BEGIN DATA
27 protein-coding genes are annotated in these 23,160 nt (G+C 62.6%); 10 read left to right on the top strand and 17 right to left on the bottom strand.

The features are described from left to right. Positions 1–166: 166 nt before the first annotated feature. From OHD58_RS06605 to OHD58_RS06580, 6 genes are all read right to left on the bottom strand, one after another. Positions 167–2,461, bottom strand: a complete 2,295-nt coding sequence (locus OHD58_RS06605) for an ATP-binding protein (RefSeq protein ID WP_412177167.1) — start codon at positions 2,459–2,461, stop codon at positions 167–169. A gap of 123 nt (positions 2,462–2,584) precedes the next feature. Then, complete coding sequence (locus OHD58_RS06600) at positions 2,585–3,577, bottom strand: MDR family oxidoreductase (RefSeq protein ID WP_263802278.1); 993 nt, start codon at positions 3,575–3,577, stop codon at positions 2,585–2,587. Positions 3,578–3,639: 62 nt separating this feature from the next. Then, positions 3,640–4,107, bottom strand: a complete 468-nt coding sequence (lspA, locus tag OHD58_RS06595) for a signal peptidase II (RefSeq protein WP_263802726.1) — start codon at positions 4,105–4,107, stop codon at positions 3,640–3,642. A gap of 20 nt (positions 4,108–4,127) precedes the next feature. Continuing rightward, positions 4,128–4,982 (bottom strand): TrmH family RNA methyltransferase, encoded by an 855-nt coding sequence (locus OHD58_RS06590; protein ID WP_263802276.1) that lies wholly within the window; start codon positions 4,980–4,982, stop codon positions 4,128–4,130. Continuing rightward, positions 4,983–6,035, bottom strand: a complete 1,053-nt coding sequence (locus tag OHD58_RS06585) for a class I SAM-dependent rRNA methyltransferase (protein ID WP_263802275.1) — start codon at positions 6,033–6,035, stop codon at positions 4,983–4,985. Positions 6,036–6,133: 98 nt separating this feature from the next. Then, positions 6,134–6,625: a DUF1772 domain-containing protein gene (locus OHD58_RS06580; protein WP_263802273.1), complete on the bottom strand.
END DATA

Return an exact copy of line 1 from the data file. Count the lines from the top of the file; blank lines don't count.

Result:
27 protein-coding genes are annotated in these 23,160 nt (G+C 62.6%); 10 read left to right on the top strand and 17 right to left on the bottom strand.